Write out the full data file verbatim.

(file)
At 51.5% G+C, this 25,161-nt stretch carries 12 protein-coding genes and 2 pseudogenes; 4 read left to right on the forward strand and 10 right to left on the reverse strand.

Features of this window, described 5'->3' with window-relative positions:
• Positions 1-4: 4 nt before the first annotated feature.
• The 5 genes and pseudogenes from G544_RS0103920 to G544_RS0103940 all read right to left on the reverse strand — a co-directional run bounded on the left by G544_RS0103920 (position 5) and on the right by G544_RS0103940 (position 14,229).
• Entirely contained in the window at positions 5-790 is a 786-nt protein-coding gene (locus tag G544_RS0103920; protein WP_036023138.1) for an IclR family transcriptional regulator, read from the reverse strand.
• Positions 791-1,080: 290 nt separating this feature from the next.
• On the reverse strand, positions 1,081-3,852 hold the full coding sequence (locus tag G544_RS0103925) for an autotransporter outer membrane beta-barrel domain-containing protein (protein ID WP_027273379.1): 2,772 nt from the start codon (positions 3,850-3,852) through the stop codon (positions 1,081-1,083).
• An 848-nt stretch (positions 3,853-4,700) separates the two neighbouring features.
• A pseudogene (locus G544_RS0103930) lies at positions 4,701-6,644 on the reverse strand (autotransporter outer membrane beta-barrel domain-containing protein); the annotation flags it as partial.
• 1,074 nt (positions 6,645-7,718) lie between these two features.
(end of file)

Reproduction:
At 51.5% G+C, this 25,161-nt stretch carries 12 protein-coding genes and 2 pseudogenes; 4 read left to right on the forward strand and 10 right to left on the reverse strand.

Features of this window, described 5'->3' with window-relative positions:
• Positions 1-4: 4 nt before the first annotated feature.
• The 5 genes and pseudogenes from G544_RS0103920 to G544_RS0103940 all read right to left on the reverse strand — a co-directional run bounded on the left by G544_RS0103920 (position 5) and on the right by G544_RS0103940 (position 14,229).
• Entirely contained in the window at positions 5-790 is a 786-nt protein-coding gene (locus tag G544_RS0103920; protein WP_036023138.1) for an IclR family transcriptional regulator, read from the reverse strand.
• Positions 791-1,080: 290 nt separating this feature from the next.
• On the reverse strand, positions 1,081-3,852 hold the full coding sequence (locus tag G544_RS0103925) for an autotransporter outer membrane beta-barrel domain-containing protein (protein ID WP_027273379.1): 2,772 nt from the start codon (positions 3,850-3,852) through the stop codon (positions 1,081-1,083).
• An 848-nt stretch (positions 3,853-4,700) separates the two neighbouring features.
• A pseudogene (locus G544_RS0103930) lies at positions 4,701-6,644 on the reverse strand (autotransporter outer membrane beta-barrel domain-containing protein); the annotation flags it as partial.
• 1,074 nt (positions 6,645-7,718) lie between these two features.